However, Monzo bosses have a knack for going against the grain. First, founder Tom Blomfield upended the cliché of the superhuman tech boss when he spoke about the toll Monzo’s management had had on his mental health over the past year. It was the stress that caused him to step back as managing director, installing Anil in his place, before leaving the company entirely in 2021. His comments sparked new conversations about work-life balance and helped normalize discussions about anxiety and burnout among founders.
Family Wife and two sons, plus extended family and friends around the world.
Education College and trade school in India.
Pay £500,000 per year.
Last holidays A rainy weekend in Lisbon last month.
Best advice ever given “It’s not what happens to you, but how you react to it that matters.”
Biggest Career Mistake “Every time I let myself be in a comfort zone longer than I should have!”
Word(s) he abuses “Impact” and “substantial”.
how he relaxes Dinner with family and friends; read and listen to music as much as possible.
For Anil, it took a private message from a Monzo colleague of color, thanking him for accepting the job, to understand how he was influencing the industry. “Honestly, until then, I hadn’t thought of that,” says Anil. “I grew up in a country where everyone was a person of color. And that’s a crazy point of privilege — because you don’t realize you’re different.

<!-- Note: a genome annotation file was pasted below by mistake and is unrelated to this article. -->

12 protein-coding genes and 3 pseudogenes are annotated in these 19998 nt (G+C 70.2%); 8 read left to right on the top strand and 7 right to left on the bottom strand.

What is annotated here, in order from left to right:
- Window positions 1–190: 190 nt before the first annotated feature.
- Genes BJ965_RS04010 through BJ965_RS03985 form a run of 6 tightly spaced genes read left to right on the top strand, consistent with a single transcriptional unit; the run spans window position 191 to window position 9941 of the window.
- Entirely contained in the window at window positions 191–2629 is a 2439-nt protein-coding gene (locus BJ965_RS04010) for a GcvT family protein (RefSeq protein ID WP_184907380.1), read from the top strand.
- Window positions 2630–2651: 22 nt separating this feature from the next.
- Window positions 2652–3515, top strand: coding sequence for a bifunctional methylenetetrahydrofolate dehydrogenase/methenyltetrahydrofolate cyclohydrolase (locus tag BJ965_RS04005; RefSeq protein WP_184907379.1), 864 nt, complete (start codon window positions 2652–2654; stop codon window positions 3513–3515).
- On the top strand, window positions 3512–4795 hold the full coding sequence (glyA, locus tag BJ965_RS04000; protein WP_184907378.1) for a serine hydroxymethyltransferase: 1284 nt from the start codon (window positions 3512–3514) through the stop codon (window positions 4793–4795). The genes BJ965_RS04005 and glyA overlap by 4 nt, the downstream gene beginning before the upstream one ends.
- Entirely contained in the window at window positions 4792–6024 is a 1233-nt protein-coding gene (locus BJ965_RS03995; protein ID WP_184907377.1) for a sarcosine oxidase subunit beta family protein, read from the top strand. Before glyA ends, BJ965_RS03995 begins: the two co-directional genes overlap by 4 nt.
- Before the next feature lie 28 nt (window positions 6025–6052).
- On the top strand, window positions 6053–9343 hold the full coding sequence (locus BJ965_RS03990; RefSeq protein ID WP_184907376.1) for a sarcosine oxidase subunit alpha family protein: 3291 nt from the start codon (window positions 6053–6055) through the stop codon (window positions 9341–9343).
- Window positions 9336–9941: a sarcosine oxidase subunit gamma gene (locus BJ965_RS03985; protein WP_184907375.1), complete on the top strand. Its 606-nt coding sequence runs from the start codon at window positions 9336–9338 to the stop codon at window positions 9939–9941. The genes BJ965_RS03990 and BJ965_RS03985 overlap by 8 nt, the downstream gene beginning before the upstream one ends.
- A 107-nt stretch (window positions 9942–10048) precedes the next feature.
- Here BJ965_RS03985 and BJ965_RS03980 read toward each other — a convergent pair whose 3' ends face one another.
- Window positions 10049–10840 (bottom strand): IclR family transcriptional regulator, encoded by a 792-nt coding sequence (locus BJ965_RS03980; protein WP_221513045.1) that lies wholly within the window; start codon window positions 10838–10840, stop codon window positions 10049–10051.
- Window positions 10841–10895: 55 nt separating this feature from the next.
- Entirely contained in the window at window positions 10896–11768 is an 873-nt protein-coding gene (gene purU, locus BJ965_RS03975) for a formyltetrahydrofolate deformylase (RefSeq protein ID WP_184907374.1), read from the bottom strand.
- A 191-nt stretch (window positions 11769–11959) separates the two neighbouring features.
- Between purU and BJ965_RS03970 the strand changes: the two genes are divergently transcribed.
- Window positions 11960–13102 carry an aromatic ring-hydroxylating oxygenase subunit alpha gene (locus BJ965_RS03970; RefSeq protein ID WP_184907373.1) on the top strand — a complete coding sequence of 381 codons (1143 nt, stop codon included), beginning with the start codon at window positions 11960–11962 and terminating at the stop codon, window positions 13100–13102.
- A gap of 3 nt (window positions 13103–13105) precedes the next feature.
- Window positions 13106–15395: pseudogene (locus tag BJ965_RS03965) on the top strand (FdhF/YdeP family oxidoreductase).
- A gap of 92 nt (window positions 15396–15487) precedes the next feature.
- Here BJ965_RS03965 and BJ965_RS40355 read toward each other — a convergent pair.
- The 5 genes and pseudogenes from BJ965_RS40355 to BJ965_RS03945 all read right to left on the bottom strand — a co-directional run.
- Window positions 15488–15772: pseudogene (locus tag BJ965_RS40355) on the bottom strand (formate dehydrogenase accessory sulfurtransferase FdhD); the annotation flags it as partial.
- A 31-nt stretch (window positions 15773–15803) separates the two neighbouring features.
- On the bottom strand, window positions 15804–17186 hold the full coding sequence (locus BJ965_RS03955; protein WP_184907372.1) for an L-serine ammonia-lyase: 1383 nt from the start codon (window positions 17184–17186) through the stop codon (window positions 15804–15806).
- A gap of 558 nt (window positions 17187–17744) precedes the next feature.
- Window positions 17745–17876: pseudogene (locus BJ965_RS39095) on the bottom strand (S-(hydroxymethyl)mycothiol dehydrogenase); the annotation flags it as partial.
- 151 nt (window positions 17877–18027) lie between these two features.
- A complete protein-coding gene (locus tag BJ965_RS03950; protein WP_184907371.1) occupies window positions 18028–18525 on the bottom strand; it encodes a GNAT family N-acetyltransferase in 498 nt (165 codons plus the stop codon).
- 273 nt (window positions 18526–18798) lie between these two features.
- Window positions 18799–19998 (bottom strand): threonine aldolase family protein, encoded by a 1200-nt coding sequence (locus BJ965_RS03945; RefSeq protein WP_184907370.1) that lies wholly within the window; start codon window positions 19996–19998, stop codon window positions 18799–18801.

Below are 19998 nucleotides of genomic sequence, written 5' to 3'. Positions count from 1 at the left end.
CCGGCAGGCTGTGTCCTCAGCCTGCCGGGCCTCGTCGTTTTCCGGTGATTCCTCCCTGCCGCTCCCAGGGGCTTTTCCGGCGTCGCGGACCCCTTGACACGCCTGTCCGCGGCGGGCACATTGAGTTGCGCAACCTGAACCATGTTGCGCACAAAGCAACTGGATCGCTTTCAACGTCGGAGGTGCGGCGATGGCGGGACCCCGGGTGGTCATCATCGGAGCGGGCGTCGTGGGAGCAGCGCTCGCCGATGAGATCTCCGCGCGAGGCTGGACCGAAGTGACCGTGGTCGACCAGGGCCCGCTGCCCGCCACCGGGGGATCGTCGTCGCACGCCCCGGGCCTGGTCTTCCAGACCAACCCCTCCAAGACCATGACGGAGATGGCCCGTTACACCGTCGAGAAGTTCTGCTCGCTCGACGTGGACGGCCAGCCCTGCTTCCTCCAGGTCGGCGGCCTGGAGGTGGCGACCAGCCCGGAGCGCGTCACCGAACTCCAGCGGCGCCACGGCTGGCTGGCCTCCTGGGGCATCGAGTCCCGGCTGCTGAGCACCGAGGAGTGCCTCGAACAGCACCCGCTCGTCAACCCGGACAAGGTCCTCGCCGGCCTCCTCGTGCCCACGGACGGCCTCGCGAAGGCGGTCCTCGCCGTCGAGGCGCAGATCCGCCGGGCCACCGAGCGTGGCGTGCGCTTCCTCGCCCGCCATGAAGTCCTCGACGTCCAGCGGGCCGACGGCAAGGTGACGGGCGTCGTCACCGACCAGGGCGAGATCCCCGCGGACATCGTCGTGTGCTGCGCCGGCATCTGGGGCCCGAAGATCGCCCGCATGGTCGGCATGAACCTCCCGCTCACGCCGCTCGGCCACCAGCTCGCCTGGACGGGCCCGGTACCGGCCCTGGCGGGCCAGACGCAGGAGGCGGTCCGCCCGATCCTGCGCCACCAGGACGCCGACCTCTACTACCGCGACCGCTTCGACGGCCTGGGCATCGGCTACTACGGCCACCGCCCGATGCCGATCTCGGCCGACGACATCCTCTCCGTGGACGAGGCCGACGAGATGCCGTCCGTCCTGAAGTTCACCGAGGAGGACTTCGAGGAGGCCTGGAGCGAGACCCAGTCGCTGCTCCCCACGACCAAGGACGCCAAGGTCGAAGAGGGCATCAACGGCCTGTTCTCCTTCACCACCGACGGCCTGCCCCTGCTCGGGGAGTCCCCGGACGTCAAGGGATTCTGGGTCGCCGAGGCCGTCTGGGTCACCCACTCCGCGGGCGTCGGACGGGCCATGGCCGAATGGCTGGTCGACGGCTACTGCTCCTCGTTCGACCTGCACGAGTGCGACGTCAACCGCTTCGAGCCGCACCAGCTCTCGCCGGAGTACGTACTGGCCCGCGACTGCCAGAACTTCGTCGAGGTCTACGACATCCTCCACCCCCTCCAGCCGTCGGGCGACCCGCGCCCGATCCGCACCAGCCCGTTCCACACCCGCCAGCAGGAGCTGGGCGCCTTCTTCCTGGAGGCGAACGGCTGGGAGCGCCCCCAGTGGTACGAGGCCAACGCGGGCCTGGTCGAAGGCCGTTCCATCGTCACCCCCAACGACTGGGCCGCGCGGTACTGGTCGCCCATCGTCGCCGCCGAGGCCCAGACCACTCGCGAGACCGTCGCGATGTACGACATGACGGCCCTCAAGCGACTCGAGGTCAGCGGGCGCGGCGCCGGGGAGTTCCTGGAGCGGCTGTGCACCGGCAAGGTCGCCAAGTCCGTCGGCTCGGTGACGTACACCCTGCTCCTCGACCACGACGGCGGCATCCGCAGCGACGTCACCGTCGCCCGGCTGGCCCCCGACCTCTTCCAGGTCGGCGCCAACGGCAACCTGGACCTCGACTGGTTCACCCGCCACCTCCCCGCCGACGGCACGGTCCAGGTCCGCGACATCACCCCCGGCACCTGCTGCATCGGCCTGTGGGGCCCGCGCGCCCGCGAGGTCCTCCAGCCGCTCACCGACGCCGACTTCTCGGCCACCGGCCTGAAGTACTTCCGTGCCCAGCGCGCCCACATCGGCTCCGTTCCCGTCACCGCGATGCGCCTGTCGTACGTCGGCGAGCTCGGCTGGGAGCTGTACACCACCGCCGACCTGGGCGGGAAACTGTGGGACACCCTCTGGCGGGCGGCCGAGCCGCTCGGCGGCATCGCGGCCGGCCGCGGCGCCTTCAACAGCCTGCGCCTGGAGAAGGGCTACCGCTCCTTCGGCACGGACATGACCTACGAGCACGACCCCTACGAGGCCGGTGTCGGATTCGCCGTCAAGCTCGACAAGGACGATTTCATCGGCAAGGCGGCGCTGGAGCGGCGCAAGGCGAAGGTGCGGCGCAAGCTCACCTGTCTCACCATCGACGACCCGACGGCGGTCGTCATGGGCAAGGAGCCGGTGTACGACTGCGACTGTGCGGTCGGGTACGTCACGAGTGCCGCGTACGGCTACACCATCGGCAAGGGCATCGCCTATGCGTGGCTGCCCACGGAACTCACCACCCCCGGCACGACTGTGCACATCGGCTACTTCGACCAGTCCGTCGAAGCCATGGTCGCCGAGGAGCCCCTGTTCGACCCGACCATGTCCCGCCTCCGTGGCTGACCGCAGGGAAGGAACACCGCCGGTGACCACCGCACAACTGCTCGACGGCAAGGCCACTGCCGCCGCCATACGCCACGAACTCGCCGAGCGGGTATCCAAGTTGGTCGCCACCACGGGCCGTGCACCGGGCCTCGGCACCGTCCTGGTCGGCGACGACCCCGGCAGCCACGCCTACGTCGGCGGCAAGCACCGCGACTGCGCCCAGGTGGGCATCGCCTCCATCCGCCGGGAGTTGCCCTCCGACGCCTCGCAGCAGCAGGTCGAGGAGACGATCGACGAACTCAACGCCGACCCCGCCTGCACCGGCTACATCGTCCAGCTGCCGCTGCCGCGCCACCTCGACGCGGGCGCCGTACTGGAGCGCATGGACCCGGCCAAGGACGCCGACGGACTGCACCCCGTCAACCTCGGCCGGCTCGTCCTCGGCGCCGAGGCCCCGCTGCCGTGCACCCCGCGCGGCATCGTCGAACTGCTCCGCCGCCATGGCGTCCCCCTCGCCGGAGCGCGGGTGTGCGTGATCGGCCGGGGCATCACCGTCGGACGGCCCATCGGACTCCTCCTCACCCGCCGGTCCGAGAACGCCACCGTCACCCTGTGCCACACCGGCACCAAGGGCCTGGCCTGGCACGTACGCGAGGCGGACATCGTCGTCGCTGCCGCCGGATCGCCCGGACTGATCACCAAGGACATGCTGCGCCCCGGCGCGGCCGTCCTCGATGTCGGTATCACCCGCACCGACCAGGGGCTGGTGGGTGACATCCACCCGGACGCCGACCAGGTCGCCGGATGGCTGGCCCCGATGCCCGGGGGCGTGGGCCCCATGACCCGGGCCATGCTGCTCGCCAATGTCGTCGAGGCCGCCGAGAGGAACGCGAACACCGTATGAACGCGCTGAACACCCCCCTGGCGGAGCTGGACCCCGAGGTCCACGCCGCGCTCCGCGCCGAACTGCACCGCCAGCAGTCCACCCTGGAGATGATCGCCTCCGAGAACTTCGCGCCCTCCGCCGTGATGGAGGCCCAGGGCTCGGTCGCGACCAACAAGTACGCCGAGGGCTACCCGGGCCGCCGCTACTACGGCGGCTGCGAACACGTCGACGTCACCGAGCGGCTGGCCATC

He describes his childhood as idyllic. Growing up on military bases across India, where her father served in the army, “life was wonderful; we lived in this relatively sheltered and safe environment.” But the evils of the world were never far away. In 1971, the year Anil was born, his father was sent to fight in the Indo-Pakistani War which eventually led to independence for Bangladesh. And with her mother’s career in social work, the realities of extreme poverty were on her doorstep.
He remembers one morning in his early teens when his mother took him on a detour while he was out shopping. “I went with her to the slum where one of the children she looked after was terminally ill with cancer. He had called that morning from a phone booth to say look, come see me today. He didn’t, of course. But that was only part of his day.
Anil credits these experiences with shaping his worldview, but admits his career in finance was completely “accidental”. He was recruited for a job at Citi right out of college, while his brother followed in their father’s military footsteps and joined the Navy.
He first aspired to be a doctor before recognizing a passion for writing poetry and fiction that he shyly admits to having continued to cultivate. “This dream isn’t over yet,” he says, before quickly changing the subject and discussing his current reading, Sally Rooney’s Beautiful world, where are you.
It’s no surprise that Anil has become known for buying his immediate team books for Christmas every year, although it may be some time before he distributes his own prose to Monzo staff.